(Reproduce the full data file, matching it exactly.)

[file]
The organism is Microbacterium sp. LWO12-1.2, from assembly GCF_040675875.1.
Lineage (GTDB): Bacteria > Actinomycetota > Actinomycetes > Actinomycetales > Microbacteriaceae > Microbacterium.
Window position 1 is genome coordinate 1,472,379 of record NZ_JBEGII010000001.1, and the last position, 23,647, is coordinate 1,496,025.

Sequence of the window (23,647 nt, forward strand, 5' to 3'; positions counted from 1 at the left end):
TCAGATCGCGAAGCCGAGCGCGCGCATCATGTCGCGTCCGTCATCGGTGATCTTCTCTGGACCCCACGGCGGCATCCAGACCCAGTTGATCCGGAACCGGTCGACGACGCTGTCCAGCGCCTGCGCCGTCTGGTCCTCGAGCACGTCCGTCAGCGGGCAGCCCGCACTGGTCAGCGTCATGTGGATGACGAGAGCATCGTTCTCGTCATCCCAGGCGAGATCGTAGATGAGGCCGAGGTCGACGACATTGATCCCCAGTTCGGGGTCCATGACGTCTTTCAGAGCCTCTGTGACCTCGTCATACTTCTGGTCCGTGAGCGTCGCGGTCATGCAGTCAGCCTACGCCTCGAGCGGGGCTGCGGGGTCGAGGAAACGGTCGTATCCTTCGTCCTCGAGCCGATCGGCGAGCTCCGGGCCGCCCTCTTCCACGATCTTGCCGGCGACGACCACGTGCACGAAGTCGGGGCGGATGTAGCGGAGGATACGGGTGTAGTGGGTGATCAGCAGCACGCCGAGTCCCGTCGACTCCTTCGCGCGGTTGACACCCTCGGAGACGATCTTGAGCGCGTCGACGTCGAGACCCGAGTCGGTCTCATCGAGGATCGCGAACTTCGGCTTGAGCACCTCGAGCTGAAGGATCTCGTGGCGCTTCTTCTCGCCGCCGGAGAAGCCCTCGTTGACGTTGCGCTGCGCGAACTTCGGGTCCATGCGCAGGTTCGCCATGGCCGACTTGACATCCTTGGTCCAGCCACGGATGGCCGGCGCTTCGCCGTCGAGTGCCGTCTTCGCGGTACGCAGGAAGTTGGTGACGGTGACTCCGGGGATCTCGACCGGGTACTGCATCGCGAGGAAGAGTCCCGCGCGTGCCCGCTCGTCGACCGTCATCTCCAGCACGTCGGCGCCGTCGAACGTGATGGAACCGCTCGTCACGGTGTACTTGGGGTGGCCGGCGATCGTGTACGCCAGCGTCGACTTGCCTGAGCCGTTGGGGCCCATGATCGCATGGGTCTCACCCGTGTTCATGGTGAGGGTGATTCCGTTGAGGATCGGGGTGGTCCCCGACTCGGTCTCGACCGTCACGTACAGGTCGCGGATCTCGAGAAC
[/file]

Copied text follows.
The organism is Microbacterium sp. LWO12-1.2, from assembly GCF_040675875.1.
Lineage (GTDB): Bacteria > Actinomycetota > Actinomycetes > Actinomycetales > Microbacteriaceae > Microbacterium.
Window position 1 is genome coordinate 1,472,379 of record NZ_JBEGII010000001.1, and the last position, 23,647, is coordinate 1,496,025.

Sequence of the window (23,647 nt, forward strand, 5' to 3'; positions counted from 1 at the left end):
TCAGATCGCGAAGCCGAGCGCGCGCATCATGTCGCGTCCGTCATCGGTGATCTTCTCTGGACCCCACGGCGGCATCCAGACCCAGTTGATCCGGAACCGGTCGACGACGCTGTCCAGCGCCTGCGCCGTCTGGTCCTCGAGCACGTCCGTCAGCGGGCAGCCCGCACTGGTCAGCGTCATGTGGATGACGAGAGCATCGTTCTCGTCATCCCAGGCGAGATCGTAGATGAGGCCGAGGTCGACGACATTGATCCCCAGTTCGGGGTCCATGACGTCTTTCAGAGCCTCTGTGACCTCGTCATACTTCTGGTCCGTGAGCGTCGCGGTCATGCAGTCAGCCTACGCCTCGAGCGGGGCTGCGGGGTCGAGGAAACGGTCGTATCCTTCGTCCTCGAGCCGATCGGCGAGCTCCGGGCCGCCCTCTTCCACGATCTTGCCGGCGACGACCACGTGCACGAAGTCGGGGCGGATGTAGCGGAGGATACGGGTGTAGTGGGTGATCAGCAGCACGCCGAGTCCCGTCGACTCCTTCGCGCGGTTGACACCCTCGGAGACGATCTTGAGCGCGTCGACGTCGAGACCCGAGTCGGTCTCATCGAGGATCGCGAACTTCGGCTTGAGCACCTCGAGCTGAAGGATCTCGTGGCGCTTCTTCTCGCCGCCGGAGAAGCCCTCGTTGACGTTGCGCTGCGCGAACTTCGGGTCCATGCGCAGGTTCGCCATGGCCGACTTGACATCCTTGGTCCAGCCACGGATGGCCGGCGCTTCGCCGTCGAGTGCCGTCTTCGCGGTACGCAGGAAGTTGGTGACGGTGACTCCGGGGATCTCGACCGGGTACTGCATCGCGAGGAAGAGTCCCGCGCGTGCCCGCTCGTCGACCGTCATCTCCAGCACGTCGGCGCCGTCGAACGTGATGGAACCGCTCGTCACGGTGTACTTGGGGTGGCCGGCGATCGTGTACGCCAGCGTCGACTTGCCTGAGCCGTTGGGGCCCATGATCGCATGGGTCTCACCCGTGTTCATGGTGAGGGTGATTCCGTTGAGGATCGGGGTGGTCCCCGACTCGGTCTCGACCGTCACGTACAGGTCGCGGATCTCGAGAAC